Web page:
7.8 Essay #4 Peer Review. Literature & Language Assignment. (Other (Not Listed) Sample)
Instructions for the Peer Review:
• For the peer review, read over two essays that do not already have two or more peers' comments.
• Similar to how we conducted our first peer review workshop, you will cut and paste the questions below to use as your feedback.
Questions to answer for a peer review (cut and paste for peer review):
• How well did the introduction adequately introduce the topic? Why/why not?
• What is your peer's thesis statement? If you cannot figure out the thesis, what feedback can you give your peer that would help him/her focus the paper?
• How well did each paragraph support one idea of the essay's thesis? If not. identify which paragraphs need more development and why.
• How well do the ideas flow from one topic to the next, logically guiding the reader from start to finish? If not. point put where it starts to unravel and how to get back on track.
• How well does the student offer a thorough analysis of the evidence used? (This is the "E" in the AXES model). If not. point out which ideas need further elaboration.
• How well does the conclusion discuss the SIGNIFICANCE of the student's argument (for example, does the conclusion discuss why the student’s argument is relevant today)? Provide suggestions for improving the conclusion.
• Does your peer's paper fall between the page limit? If the paper is too long, make suggestions for condensing. If the paper is too short make suggestions where the ideas can be expanded.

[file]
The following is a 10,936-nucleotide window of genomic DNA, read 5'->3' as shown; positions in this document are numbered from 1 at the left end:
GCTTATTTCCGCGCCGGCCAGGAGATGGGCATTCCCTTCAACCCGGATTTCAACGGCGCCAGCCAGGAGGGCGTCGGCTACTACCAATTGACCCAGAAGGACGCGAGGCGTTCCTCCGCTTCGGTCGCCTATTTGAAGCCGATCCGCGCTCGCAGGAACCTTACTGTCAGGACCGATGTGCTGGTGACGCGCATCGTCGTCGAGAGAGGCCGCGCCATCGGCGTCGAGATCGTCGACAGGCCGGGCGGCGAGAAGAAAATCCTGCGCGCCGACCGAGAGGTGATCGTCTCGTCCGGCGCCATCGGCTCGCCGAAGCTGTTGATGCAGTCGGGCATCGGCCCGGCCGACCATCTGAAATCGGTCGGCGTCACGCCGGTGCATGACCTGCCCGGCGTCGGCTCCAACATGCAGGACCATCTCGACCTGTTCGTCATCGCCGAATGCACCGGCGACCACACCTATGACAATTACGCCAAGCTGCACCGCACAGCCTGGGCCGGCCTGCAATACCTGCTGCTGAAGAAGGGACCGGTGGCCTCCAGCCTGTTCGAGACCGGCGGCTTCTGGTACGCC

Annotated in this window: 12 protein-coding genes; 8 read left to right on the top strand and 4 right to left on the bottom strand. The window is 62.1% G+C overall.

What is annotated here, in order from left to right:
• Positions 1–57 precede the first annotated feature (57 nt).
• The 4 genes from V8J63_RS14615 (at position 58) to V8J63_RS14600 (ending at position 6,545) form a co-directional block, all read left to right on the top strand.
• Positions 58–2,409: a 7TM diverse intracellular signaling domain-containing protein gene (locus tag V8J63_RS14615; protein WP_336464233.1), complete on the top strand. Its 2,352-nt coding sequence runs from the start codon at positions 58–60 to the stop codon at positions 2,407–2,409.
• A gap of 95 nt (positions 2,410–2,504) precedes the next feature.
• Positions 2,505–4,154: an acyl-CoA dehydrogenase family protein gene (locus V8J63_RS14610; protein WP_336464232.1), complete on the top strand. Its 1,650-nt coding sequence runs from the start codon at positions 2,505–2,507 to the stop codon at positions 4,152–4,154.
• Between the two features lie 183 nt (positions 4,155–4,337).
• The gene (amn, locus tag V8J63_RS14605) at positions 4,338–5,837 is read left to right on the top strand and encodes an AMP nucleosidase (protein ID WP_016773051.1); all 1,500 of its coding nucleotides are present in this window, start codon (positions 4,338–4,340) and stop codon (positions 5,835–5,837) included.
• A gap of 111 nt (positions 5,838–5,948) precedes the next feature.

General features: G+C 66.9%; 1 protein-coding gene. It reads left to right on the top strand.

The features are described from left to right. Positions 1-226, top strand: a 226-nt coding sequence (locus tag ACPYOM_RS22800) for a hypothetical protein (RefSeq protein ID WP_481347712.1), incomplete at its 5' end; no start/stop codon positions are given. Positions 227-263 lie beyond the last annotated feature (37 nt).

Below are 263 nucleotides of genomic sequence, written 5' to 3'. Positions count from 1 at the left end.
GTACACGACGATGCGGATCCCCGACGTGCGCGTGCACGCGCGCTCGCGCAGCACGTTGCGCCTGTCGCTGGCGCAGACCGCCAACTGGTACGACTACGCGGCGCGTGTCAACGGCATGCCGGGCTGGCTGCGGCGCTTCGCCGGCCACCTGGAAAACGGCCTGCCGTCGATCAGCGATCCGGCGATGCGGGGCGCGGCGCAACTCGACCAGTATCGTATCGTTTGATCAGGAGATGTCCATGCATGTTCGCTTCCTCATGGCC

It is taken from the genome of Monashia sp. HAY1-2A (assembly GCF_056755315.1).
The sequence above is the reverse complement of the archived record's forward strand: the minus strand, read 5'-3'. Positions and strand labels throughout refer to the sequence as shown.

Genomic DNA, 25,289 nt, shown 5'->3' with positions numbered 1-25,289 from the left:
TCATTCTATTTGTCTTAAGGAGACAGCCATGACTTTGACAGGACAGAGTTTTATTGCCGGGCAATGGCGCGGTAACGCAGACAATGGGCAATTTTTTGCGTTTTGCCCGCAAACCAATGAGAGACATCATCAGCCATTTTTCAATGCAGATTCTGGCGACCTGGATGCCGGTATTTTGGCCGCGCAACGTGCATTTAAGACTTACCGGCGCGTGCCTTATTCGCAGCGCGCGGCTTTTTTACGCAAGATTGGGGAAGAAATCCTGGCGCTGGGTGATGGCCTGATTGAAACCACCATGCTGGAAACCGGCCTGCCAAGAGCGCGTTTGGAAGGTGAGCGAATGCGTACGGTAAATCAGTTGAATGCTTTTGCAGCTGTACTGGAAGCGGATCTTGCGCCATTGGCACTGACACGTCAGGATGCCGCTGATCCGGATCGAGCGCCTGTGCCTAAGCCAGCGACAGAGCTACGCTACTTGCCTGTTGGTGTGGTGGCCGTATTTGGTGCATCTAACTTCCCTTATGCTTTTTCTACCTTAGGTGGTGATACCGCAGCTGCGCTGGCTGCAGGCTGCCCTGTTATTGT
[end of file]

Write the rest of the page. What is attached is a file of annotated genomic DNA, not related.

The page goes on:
7.8 Essay #4 Peer Review
The introduction paragraph introduces the topic touching on the main themes in White Noise and the three main sources. The three sources focus on different interpretations of the novel, which makes the topic broad rather than narrowing down to specific ideas and themes. The introduction is long and while there was a need to offer context, the content of the three sources ought to have been summarized and provide the most useful and relevant information. The thesis statement focuses on the thoughts of the three writers focusing on the book’s main themes such as the fear of death, identity, technology, family life as well as analysis and critiques of the novel.
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